More business! and leading me to Chester this time. I started at 10.30am, along the old, old road through Atherton and Leigh. A stiff steady breeze faced me when I turned from Lowton to Winwick. At Warrington I was held up at the level crossing, and again held up at the Ship Canal, by a vessel inward bound. The Chester road was very quiet, and the hills from Walton, through Daresbury to Sutton Weaver pulled a little. Between Frodsham and Helsby, I got some very clear views of the Welsh mountains which line the Dee Estuary, and form the beautiful Vale of Clwyd. Some of these are of bold outline, but in the main they are like moorland ridges, and all are dominated by bulky Moel Famau.
I stopped at the little farmhouse at Mickle Trafford for lunch, then pushed against a growing wind for the last four miles into Chester, at 2.30pm. This is a very ancient town, and is the ‘Deva’ of the famous XXth Roman Legion. Parts of the old Roman station are yet to be seen, and the walls, including a tower (Agricola’s Tower) are built on Roman foundations. The city is rich in history, possesses some very fine examples of ‘Black and White’ half timbered houses, and has an ancient Cathedral, St Werburgh’s Abbey. Its position was of vital importance, being the ‘key’ to North Wales, and always stood in danger of attack.
“But in this famous town, most happy of the rest.
From which thou ge’st thy name, fair Chester, call’d of old
‘Caer Legion’ whilst proud Rome her conquest’s here did hold;
Of those her Legions known, a faithful station then
So stoutly held to ‘tack by the near North Wales men,
Yet by her own right name, she’d rather called be,
As her the Britons term’d, the ‘Fortress upon Dee’.”
Chester was also an important port, especially for Ireland, to which turbulent land, troops were mostly sent from Chester. Pageantry too, was seen on the Dee, for in the year
‘Edgar, England’s king of nations, great commander,
About the northern British coast did pass the seas with wonder,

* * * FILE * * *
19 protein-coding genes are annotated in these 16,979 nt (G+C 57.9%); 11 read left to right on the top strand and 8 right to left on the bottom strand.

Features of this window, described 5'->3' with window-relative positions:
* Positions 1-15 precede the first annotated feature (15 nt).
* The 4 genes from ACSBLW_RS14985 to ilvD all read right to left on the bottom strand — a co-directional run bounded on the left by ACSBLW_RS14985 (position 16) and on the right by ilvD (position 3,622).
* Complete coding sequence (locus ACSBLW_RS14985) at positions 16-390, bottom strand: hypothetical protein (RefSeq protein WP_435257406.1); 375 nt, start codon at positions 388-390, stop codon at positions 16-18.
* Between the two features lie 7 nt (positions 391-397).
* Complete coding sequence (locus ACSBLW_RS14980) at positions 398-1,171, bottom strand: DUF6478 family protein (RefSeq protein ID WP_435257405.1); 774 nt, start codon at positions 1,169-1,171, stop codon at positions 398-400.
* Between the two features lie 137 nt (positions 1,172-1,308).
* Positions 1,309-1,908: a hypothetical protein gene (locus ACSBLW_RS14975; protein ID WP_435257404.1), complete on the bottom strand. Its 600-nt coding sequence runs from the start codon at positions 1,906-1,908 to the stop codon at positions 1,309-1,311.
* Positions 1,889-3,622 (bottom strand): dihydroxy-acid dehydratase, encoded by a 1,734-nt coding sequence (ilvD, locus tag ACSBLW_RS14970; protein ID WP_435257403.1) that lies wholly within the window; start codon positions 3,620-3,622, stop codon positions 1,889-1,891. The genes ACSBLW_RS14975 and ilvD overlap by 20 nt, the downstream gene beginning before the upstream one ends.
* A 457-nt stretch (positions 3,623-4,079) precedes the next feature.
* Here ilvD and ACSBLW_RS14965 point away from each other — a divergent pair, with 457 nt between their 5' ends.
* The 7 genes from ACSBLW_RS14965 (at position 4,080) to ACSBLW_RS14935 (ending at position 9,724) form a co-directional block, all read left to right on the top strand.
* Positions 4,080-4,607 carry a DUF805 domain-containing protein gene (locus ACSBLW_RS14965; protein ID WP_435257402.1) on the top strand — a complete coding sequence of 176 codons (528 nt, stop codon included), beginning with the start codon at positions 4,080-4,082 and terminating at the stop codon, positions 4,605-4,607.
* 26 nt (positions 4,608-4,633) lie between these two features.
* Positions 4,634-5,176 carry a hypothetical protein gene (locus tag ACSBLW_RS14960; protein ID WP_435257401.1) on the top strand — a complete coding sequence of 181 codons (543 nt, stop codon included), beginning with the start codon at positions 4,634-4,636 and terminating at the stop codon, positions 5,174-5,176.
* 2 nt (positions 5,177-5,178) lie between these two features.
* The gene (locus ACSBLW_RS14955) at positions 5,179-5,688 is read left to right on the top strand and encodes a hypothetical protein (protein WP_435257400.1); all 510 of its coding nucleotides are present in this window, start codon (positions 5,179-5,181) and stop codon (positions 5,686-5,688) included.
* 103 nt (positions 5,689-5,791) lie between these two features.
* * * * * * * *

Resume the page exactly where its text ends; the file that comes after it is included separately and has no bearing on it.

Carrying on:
With navy great he did at last, the city of Legions enter,
To whom, eight other petty kings, their homage there did tender’.
Fancy entering the sandy Dee of the present day with a navy! A rowing boat would scarce reach Deva today. The ‘lions’ are not new to me, so, after I had concluded my business, I joined Watling Street, a Roman road modernised, and so passed out of Chester.
The wind was behind now, the gradient downwards, and the sun managed to break through the rough clouds. Tarvin, a rather attractive village, was passed, and I came to the ridge of Kelsborrow, at Kelsall. A walk uphill, then left into a little winding byway. I was sorry to see that all the fine trees on the right have been chopped down, and the work of destruction seems to be going on in the Delamere Forest. I took another cart-track, through the forest to Delamere station. Then the winding roads through Norley to Crowton, Acton, and down into the Weaver valley, across, and over the little hump bridge. I bethought myself of a short cut, a steep, muddy track to Little Leigh, and clambered along it. The hedges had been cut, and the thorns all over the ground made me wonder how soon I should have a puncture.
Sure enough, I picked up a twig, and detaching it from the front tyre, heard an ominous hissing. Twenty minutes later, I reached Little Leigh, after mending the puncture. Short cuts! Dusk was falling as I pursued my way along to Comberbach across two main roads, and walked up the silent, quaint street of Great Budworth, halting at one of the old-world places for tea.
An hour later (6.30), I emerged to find the front tyre flat. I pumped it up hard, lit my lamp, and disappeared into the night. It was raining, so, after giving it time to settle in, I rescinded my decision of last Sunday, that it ‘ain’t gonna rain no mo’, and donned the cape. Then followed a dark, squelching run through flooded lanes to High Legh, and Warburton. At Glazebrook, it fairly swept down, but at Leigh it cleared, and away went the cape. The old, old route once more, and home was reached at 9pm. 88 miles